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Prosecutors Deliver Closing Arguments In Deadly Ghost Ship Warehouse Fire Trial

OAKLAND (CBS SF) — An Alameda County prosecutor told jurors on Monday that lies by Ghost Ship warehouse master tenant Derick Almena and creative director Max Harris show that they knew what they were doing at the Oakland building where 36 people died in 2016 was wrong.

In his closing argument in the trial of Almena, 49, and Harris, 29, on 36 counts of involuntary manslaughter for the blaze at the warehouse late on the night of Dec. 2, 2016, prosecutor Autrey James said the two men's lies to authorities that no one was living at the 10,000-square-foot warehouse in the 1300 block of Oakland's Fruitvale district "shows their consciousness of guilt."

COMPLETE COVERAGE: Deadly Ghost Ship Fire

James said Almena and Harris should have known that their actions created a significant safety risk at the warehouse, which functioned as an artists' collective.

James said the estimated 50 to 120 people who came to the party on the building's second floor had almost no time to get out alive after the fire broke out because the structure lacked important safeguards, such as fire sprinklers, smoke alarms, lighted exit signs and stairs that were in good condition.

The prosecutor said the 36 people who died from smoke inhalation were trapped "in the absolute worst place they could be" because they were stuck in a bottleneck at the top of the stairs leading from the second floor down to the first floor.

James alleged that Almena started violating the terms of the building's lease almost immediately after he signed it on Nov. 10, 2013, by allowing up to 25 people to live there even though it was zoned for commercial use, not residential.

James said Almena never told the building's owners that he planned to have people live there and planned to have large music parties there. The prosecutor also said multiple witnesses, including Almena's own friends, testified at the trial that they told Almena he needed to get permits for the work he was doing to change the building but he failed to do so because he "wanted to do things his way."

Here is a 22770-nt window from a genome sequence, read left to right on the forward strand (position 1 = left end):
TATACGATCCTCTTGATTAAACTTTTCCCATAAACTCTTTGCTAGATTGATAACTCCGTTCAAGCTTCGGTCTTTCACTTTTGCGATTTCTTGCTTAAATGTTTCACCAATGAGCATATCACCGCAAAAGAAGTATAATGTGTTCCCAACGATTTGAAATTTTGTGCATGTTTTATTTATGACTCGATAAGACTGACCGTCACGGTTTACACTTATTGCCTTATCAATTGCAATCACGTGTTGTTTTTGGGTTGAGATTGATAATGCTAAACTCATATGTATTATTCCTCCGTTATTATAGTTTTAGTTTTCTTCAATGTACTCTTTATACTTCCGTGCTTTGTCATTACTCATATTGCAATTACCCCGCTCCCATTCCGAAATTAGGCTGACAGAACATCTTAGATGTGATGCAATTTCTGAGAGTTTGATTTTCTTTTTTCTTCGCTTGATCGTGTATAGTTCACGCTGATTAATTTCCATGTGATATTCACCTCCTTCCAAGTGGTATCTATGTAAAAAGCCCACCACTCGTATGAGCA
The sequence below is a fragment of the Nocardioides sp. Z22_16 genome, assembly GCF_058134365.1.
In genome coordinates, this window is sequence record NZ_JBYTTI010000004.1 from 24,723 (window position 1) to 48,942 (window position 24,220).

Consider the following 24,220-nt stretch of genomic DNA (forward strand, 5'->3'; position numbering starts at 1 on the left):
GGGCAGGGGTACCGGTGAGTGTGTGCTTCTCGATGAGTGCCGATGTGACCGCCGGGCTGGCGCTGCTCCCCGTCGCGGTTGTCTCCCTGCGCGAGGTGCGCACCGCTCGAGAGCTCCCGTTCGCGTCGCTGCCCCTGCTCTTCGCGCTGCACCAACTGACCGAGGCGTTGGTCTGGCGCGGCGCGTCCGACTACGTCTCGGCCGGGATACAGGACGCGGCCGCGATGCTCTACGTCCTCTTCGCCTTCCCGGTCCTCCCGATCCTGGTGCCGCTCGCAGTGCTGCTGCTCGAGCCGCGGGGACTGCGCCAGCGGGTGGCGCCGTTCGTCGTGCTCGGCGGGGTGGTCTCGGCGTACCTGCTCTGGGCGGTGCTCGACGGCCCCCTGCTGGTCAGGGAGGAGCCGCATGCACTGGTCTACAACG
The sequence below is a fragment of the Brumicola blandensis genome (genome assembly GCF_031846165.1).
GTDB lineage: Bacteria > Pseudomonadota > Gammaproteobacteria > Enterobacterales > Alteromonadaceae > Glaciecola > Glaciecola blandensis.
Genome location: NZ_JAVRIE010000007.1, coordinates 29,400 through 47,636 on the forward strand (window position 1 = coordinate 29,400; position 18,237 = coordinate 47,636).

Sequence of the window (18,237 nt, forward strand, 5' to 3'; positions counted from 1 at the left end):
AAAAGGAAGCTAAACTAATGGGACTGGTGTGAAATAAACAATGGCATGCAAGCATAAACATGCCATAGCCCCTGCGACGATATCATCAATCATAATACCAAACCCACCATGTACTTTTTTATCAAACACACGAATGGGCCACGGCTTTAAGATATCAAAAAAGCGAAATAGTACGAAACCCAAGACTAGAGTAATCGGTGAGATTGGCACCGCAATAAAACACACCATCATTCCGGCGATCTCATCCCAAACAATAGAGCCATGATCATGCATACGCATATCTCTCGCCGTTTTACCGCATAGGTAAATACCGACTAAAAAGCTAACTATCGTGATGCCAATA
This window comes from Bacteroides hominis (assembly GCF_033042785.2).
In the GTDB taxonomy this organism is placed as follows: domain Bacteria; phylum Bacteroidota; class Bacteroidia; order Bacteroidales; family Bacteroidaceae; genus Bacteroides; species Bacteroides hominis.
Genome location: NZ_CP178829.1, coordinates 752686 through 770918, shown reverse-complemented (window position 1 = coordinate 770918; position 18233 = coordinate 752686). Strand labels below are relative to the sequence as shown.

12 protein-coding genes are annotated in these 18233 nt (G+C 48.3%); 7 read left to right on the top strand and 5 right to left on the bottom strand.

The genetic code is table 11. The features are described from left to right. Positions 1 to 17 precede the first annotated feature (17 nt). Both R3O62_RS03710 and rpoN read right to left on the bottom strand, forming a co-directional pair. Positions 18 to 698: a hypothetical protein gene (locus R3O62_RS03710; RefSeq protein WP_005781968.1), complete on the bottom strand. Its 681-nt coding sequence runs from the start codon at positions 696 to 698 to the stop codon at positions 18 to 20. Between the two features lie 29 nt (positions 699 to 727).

James said that although Almena may be a creative person, "Even creative people understand that you have to do things the proper way." James alleged that the reason Almena didn't try to get permits is that he knew that he knew if he did so that would cause building inspectors and fire inspectors to visit the building and Almena feared they would shut down his business and end his livelihood.

James said that when Almena testified during the trial "he admitted that he made a living off the people who came into that building" to live or attend events there.

The prosecutor said that although Harris didn't move into the warehouse until December 2014 he's still criminally responsible for the fire because he "exerted control of the Ghost Ship on a regular basis" by collecting rent for other tenants and organizing many of the musical events there.

James said Harris "wasn't an innocent bystander or tenant." Defense attorneys allege that the fire was an act of arson that Almena and Harris couldn't have prevented, as a defense witness testified that she overheard a group of 14-19 men congratulate themselves on starting the fire at the warehouse, which served as an artists' collective.

Defense lawyers also say firefighters, police officers and other authorities who visited the building before the deadly fire in 2016 never told Almena and Harris that they thought it was unsafe or told them to make changes to bring it up to code.

The courtroom of Alameda County Superior Court Judge Trina Thompson is packed for the closing arguments, which are expected to take up to three days, and an additional 30 people are listening to audio of the arguments in an overflow room.

Defense lawyers will present their closing arguments on Tuesday. Jury deliberations are expected to begin next week.


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